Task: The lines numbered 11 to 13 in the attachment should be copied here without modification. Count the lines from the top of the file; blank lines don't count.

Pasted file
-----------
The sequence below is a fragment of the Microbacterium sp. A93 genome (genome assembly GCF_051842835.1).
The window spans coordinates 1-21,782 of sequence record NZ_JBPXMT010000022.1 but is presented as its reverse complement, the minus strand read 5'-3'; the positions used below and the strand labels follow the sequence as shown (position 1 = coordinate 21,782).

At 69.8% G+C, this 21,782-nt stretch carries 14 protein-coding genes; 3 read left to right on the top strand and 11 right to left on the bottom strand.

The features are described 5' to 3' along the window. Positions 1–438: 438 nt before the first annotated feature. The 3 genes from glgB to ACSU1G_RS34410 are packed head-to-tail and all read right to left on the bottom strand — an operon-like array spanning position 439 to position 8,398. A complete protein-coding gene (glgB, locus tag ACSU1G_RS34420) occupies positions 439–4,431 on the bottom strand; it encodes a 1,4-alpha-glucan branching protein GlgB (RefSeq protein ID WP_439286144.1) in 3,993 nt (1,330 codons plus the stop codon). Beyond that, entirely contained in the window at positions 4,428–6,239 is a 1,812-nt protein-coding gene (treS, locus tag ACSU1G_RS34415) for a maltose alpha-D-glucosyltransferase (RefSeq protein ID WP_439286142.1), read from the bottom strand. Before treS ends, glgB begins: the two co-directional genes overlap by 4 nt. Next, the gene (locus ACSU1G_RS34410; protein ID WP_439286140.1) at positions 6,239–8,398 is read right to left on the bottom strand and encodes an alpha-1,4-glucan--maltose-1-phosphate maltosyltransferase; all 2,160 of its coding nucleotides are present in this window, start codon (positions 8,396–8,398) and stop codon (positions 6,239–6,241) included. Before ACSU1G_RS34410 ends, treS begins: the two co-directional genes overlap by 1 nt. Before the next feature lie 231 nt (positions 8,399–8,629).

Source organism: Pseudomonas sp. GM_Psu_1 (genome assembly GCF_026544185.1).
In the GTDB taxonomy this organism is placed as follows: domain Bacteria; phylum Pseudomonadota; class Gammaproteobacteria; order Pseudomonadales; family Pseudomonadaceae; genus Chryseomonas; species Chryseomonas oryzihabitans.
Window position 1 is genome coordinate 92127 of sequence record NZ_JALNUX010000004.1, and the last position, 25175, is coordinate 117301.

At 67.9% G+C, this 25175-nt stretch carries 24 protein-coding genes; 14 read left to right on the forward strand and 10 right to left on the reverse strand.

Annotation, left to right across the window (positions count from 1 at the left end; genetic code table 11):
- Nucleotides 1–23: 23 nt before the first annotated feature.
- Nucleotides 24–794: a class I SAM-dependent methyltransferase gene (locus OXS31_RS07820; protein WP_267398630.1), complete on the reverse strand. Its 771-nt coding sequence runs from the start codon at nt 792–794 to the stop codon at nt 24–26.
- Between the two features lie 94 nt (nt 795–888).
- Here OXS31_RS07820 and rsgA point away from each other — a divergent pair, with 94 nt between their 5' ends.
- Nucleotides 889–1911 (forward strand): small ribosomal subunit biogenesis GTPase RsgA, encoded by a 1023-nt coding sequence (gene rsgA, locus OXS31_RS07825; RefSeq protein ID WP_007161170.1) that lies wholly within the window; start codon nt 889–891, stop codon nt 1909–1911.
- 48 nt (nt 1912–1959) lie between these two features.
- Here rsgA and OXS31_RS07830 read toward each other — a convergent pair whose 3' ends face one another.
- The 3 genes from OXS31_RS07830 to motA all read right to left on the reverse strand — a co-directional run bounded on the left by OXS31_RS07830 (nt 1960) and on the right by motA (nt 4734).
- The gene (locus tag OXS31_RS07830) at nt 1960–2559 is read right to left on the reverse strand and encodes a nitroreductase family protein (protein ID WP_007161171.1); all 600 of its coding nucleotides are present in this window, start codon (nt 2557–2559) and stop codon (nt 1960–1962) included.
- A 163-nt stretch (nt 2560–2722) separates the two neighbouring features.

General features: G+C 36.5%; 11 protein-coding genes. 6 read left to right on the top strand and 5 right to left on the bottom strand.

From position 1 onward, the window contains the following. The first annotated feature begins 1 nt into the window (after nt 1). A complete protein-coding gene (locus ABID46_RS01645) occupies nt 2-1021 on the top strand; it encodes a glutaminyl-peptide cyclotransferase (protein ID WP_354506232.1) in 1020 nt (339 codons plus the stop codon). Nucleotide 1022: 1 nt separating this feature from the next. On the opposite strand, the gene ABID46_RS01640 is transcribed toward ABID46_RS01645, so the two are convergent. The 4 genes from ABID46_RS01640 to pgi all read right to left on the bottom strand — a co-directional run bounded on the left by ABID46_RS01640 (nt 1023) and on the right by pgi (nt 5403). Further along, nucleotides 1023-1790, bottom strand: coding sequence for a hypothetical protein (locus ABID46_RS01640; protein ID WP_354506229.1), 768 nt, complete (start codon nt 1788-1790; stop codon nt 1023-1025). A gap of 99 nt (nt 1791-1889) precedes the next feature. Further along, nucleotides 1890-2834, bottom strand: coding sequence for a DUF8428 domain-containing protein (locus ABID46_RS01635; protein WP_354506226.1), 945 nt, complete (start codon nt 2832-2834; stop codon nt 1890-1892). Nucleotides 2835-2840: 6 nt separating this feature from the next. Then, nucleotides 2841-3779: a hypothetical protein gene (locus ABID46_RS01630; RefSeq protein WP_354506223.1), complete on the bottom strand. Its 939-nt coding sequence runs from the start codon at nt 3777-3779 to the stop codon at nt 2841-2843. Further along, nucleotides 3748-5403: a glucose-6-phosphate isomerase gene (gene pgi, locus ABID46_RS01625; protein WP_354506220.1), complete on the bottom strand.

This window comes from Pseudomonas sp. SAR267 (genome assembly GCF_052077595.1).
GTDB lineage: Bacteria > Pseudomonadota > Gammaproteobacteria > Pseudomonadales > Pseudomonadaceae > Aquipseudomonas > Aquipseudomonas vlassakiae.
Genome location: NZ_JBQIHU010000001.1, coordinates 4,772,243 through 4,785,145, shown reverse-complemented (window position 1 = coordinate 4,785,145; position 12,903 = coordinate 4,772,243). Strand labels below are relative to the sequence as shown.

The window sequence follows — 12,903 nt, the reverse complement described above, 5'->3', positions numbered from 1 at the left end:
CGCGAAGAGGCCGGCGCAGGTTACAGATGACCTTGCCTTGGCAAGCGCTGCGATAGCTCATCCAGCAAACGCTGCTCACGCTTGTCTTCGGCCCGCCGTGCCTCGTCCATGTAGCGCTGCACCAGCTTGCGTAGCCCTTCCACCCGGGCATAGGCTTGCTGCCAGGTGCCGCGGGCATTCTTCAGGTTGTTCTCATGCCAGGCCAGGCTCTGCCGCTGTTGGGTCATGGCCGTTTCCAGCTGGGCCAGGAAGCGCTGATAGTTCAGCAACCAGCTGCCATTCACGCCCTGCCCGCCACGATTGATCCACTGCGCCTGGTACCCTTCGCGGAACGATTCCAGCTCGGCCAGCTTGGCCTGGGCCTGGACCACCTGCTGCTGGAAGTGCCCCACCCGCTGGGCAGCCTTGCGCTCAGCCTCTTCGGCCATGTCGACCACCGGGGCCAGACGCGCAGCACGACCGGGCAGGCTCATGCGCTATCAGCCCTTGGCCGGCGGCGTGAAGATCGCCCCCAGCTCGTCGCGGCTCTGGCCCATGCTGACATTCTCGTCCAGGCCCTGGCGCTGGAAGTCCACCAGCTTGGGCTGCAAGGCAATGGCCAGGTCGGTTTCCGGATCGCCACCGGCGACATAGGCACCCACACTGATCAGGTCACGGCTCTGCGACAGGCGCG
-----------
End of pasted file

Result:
- Nucleotides 24–794: a class I SAM-dependent methyltransferase gene (locus OXS31_RS07820; protein WP_267398630.1), complete on the reverse strand. Its 771-nt coding sequence runs from the start codon at nt 792–794 to the stop codon at nt 24–26.
- Between the two features lie 94 nt (nt 795–888).
- Here OXS31_RS07820 and rsgA point away from each other — a divergent pair, with 94 nt between their 5' ends.